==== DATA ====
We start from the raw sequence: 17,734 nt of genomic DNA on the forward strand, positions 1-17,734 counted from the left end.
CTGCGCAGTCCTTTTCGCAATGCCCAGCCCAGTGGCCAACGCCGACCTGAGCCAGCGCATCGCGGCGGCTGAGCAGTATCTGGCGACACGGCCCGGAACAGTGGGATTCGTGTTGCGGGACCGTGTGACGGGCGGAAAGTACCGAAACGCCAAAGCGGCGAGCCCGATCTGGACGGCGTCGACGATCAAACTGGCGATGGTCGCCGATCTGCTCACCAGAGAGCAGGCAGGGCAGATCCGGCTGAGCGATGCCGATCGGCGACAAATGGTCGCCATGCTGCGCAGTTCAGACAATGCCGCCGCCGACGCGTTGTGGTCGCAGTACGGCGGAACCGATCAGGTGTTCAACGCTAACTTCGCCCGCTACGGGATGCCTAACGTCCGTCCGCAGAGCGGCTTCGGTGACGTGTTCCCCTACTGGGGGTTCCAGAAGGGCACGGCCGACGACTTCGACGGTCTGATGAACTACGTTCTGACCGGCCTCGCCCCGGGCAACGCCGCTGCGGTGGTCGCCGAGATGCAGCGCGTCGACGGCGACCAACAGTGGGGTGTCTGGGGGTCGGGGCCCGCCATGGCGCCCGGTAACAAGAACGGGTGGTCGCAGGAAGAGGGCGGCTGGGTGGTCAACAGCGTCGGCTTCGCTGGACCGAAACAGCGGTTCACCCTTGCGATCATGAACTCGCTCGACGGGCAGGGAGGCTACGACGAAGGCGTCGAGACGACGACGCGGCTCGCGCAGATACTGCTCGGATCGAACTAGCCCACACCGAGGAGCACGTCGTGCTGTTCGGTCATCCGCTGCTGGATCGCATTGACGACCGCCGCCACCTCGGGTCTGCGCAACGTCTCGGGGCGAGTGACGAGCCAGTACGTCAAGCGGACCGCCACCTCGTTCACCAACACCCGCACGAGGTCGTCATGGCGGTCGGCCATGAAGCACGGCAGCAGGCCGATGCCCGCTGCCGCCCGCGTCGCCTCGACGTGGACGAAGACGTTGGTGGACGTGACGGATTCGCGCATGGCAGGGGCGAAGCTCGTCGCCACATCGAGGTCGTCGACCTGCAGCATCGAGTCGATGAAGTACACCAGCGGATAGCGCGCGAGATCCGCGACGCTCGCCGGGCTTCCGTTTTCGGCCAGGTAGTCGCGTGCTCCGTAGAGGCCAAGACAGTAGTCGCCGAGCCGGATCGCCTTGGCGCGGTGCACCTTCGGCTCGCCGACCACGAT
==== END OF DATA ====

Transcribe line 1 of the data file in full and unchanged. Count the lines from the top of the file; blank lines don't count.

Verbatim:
We start from the raw sequence: 17,734 nt of genomic DNA on the forward strand, positions 1-17,734 counted from the left end.